Relationship with Ofelia
According to Guillermo del Toro, the Faun is "a creature that is neither good or evil....like nature....a character there to be witness and shephard her (Ofelia) in her rite of passage, but he has no agenda. He doesn't care if she dies or lives." In spite of this, it is strongly implied that the Faun lusts after or loves Ofelia/Moanna.
After Ofelia completes the first task, she reunites with Faun inside the labyrinth, where she notices a statue of a Faun, a woman, and a baby. The Faun explains that the statue is of him and her, and although it is not stated explicitly, we can assume that the baby is theirs. If this is true, then one of two theories are correct. Either the Faun and Moanna were lovers or spouses in the Underworld and raised a child, or the Faun can predict the future and knows that he is destined to be Moanna's husband and father of her child.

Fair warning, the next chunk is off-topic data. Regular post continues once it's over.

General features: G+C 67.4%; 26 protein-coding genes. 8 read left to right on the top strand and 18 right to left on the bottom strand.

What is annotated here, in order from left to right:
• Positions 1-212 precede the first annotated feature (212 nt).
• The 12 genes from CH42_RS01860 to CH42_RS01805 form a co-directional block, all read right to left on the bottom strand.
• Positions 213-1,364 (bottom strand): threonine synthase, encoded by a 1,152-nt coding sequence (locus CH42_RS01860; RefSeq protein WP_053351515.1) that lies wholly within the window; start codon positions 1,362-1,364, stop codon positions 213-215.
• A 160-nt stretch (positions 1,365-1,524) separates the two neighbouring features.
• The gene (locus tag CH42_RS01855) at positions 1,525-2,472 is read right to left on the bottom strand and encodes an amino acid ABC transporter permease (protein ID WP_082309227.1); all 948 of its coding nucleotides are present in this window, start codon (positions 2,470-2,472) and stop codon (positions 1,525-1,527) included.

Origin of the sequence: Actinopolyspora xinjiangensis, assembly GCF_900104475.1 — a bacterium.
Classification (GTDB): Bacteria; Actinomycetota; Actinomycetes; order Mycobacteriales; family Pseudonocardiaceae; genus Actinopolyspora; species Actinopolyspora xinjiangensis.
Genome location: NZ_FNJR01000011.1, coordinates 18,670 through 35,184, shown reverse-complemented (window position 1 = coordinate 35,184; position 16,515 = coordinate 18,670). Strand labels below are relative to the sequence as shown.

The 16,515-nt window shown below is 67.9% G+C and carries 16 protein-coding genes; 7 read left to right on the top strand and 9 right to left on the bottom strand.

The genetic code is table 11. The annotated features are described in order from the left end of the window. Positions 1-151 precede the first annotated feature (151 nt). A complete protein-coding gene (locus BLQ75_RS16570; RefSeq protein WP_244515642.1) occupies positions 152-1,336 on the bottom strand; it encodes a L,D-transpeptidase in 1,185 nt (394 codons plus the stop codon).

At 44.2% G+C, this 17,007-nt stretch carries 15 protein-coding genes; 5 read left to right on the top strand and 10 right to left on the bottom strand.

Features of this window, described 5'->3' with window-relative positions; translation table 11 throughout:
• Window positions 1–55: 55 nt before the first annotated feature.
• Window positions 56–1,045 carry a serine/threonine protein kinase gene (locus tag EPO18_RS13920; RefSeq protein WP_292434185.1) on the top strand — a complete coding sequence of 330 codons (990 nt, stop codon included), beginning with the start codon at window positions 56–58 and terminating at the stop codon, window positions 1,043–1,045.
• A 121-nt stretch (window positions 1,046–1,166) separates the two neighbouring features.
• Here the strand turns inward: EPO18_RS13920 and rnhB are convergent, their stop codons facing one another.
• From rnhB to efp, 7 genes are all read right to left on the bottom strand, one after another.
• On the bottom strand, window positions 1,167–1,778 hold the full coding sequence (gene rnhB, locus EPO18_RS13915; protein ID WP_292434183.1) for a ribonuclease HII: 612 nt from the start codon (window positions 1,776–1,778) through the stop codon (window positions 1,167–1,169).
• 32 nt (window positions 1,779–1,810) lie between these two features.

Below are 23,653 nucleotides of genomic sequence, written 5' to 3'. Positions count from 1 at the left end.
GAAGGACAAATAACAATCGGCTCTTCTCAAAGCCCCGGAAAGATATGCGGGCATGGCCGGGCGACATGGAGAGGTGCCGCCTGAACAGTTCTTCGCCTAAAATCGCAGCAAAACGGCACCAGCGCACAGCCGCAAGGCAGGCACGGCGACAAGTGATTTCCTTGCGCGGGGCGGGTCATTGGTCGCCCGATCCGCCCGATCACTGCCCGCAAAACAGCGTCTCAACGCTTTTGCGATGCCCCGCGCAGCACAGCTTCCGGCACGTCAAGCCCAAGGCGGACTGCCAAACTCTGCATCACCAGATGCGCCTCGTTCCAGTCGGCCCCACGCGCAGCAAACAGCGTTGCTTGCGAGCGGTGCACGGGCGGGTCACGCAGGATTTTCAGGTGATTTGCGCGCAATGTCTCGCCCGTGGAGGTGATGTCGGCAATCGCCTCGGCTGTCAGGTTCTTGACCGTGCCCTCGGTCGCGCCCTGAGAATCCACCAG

Ofelia's feelings towards the Faun are complicated. She wants to trust him and often views him as a source of comfort, like the father figure that the ruthless Captain will never be. After completing the first task, she grows uncomfortable with him as he strokes her face and tells her that they will soon be reunited and walk through the seven gardens of her palace. She asks him, "How do I know you speak the truth?" As much as she wants to believe him, she questions his motives. This and the Faun's indifference towards Carmen's health lead to her disobeying him as she carries out the next two tasks.